I don't begrudge Tom Morino his duty to provide a full and robust defense for his client, home-grown terror suspect John Nuttall. However, a recent claim that Nuttall and his co-conspirator Amanda Korody may have been entrapped into a plot of mass murder, the existence of which they do not deny, is simply ludicrous.
Encouraged by underground support communities, Al-Qaeda-inspired terrorists usually act on their own without direct operational control or funding from international terrorist networks. This differs greatly from the 9/11 attacks, which were heavily orchestrated and funded through international terrorist affiliates.
I am currently advising a board whose company is a target for a terrorist attack. Many other companies in transportation, utilities, defense, property development and financial services could take a page from below. Here are six areas for boards to focus on to prepare for a possible terrorist attack.
If law enforcement made a calculated decision that knowing whatever information Dzhokhar Tsarnev might possess was more important than being able to use that information in a legal case against him, I can respect that. But if they expected they could have it both ways -- questioning Dzhokhar without informing him of his rights, then trying to worm Dzhokhar's answers into court by blowing a public safety exception far beyond its reasonable scope, then there is a problem. A problem I sincerely hope a court will be quick to point out. And a problem that only law enforcement can be blamed for not foreseeing.
Unfortunately, as Boston has reminded us, it seems that same salinization must now be applied to the big dogs. It's not that amateur sources on Twitter and Reddit have become more reliable than say CNN or The Associated Press -- unless perhaps said amateur is tweeting on location -- it's that the two have become indistinguishable.
Personal learnings from the Countering Violent Extremism portfolio echoed the sentiments that Justin Trudeau expressed following the Boston Bombings -- to get to the root cause to prevent future attacks. Last year I had the chance to work with the Department of Public Safety on National Security Policy, and if there's one thing that you need to focus on in preventing any kind of violence from happening -- whether it be localized gun violence or terrorism -- it's the root cause. Mind you, gun violence and extremism are two very different animals, but what they do share in common is an immature and ridiculous sense of expression through violence.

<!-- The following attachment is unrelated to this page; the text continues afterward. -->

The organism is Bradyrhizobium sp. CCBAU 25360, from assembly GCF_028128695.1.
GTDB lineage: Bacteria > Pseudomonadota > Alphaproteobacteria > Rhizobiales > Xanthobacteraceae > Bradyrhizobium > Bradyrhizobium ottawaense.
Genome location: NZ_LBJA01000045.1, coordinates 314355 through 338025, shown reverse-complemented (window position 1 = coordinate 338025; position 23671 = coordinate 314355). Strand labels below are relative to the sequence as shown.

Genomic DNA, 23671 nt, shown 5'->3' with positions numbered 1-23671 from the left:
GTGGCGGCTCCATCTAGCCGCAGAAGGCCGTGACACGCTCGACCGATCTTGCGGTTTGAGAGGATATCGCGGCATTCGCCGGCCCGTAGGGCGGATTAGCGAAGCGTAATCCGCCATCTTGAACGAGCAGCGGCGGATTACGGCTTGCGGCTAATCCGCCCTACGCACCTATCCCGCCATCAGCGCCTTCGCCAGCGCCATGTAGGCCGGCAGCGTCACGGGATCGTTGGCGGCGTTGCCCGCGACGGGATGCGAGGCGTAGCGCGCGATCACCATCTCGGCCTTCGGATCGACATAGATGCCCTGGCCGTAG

The arrest by the RCMP of two individuals who were allegedly planning out a terrorist attack on a VIA Rail train will only heighten our level of anxiety as the scare hits closer to home. Reintroducing these provisions seems nothing more than an attempt by the Conservative government to further prove its 'tough on terror' credentials. But when our laws appear to be working -- results of brave and successful law enforcement operations -- attempting to play on our fears by using emotion over reason does not do justice to the seriousness this discussion this requires.
When I heard about the explosions at the Boston Marathon, and started reading the confused and nervous reports that soon followed, my mind turned back to 9/11. Milling about with co-workers on Pennsylvania Avenue that hot day in 2001, I'd felt more lost than scared. I knew the unthinkable had happened, but that wasn't the hard part at that moment. Far worse was not knowing if the unthinkable had ended. And not having any way of finding out. My sense is that a similar bewilderment was part of what made the past week so especially distressing for Bostonians.